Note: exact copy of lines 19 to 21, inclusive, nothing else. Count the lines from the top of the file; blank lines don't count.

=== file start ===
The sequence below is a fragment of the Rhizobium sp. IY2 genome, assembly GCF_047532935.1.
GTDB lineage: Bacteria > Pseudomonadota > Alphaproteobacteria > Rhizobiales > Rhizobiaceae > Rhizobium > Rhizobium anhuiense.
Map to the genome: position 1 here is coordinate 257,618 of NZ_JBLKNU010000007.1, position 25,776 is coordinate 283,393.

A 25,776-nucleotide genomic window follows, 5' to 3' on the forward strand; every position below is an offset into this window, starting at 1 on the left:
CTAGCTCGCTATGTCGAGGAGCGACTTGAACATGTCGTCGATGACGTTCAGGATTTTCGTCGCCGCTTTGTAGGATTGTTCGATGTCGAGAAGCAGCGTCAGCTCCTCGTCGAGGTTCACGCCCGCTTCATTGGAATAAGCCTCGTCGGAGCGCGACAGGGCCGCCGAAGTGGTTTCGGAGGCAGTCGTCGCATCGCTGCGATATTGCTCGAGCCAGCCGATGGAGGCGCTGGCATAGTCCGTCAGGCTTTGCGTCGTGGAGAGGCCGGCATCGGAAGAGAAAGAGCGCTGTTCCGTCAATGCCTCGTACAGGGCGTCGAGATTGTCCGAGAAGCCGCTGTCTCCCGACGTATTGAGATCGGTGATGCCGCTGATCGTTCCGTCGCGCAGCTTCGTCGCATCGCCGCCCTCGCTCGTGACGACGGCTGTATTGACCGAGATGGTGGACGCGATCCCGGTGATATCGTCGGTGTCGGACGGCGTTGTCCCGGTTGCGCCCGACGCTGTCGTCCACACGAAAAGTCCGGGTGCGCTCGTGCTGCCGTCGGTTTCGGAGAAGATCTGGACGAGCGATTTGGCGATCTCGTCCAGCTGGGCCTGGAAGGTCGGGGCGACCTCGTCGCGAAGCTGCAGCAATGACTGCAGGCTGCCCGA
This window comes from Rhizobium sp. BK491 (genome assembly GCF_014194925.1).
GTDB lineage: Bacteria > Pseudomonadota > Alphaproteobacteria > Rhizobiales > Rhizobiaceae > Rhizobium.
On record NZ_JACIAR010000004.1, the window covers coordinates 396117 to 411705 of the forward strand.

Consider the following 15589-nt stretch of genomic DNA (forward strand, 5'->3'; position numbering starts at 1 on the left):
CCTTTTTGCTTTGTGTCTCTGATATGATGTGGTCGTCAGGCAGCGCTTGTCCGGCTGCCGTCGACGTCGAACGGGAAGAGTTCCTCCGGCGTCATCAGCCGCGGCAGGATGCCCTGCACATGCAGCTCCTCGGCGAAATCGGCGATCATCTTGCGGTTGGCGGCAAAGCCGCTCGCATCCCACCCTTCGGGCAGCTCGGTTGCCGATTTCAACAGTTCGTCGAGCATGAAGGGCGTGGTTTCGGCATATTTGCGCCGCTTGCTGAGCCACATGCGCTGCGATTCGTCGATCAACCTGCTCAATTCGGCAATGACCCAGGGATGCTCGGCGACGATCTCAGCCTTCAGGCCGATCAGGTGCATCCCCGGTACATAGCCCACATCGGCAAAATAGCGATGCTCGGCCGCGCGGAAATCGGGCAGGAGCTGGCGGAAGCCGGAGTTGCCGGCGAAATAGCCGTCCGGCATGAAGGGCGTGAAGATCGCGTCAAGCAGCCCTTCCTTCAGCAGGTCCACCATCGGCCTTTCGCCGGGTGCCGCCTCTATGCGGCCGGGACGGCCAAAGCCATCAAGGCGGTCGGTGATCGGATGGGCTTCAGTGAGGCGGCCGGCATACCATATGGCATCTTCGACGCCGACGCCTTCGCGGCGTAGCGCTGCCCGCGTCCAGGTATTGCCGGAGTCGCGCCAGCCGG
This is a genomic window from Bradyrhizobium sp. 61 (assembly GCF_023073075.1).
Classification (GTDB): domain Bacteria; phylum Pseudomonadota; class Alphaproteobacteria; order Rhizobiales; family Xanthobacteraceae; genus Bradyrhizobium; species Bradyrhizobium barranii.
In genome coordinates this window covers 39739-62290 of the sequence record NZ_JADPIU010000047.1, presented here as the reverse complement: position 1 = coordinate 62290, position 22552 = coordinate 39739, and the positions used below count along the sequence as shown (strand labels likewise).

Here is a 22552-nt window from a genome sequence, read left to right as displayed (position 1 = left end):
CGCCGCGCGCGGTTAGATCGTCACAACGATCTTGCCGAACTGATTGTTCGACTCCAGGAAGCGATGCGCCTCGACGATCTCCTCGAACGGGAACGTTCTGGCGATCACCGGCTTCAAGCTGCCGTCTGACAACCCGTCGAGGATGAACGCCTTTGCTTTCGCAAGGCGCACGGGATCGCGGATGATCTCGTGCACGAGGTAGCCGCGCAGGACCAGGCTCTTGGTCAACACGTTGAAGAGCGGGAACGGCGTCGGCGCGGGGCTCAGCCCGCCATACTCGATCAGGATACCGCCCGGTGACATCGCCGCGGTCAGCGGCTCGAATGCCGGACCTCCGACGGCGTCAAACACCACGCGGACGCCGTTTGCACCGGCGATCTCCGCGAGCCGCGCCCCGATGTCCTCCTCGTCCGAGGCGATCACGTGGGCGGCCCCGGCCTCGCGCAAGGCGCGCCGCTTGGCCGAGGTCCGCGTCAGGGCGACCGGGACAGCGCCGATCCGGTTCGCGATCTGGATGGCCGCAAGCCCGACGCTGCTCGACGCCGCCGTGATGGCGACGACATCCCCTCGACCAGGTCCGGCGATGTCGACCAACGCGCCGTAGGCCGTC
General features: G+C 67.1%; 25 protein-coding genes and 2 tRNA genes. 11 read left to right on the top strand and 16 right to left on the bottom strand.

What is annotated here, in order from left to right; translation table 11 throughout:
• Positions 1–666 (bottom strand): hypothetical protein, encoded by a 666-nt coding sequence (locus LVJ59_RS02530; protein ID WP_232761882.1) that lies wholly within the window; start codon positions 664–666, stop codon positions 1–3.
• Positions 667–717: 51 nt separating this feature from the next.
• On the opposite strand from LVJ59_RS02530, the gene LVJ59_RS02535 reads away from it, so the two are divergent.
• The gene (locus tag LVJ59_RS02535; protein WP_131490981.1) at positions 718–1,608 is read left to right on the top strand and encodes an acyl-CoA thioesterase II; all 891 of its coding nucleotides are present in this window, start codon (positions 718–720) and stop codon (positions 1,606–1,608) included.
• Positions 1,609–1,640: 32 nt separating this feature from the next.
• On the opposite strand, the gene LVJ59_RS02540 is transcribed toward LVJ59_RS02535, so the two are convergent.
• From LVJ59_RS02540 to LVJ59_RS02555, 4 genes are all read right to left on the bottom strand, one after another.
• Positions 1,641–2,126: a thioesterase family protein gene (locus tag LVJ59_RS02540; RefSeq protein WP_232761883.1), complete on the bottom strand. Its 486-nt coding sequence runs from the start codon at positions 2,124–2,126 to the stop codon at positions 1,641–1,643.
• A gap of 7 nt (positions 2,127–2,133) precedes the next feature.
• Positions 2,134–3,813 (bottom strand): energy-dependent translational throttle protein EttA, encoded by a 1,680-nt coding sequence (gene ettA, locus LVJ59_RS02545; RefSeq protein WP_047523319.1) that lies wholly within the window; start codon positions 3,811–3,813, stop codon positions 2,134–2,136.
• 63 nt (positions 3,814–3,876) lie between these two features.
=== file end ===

• Positions 667–717: 51 nt separating this feature from the next.
• On the opposite strand from LVJ59_RS02530, the gene LVJ59_RS02535 reads away from it, so the two are divergent.
• The gene (locus tag LVJ59_RS02535; protein WP_131490981.1) at positions 718–1,608 is read left to right on the top strand and encodes an acyl-CoA thioesterase II; all 891 of its coding nucleotides are present in this window, start codon (positions 718–720) and stop codon (positions 1,606–1,608) included.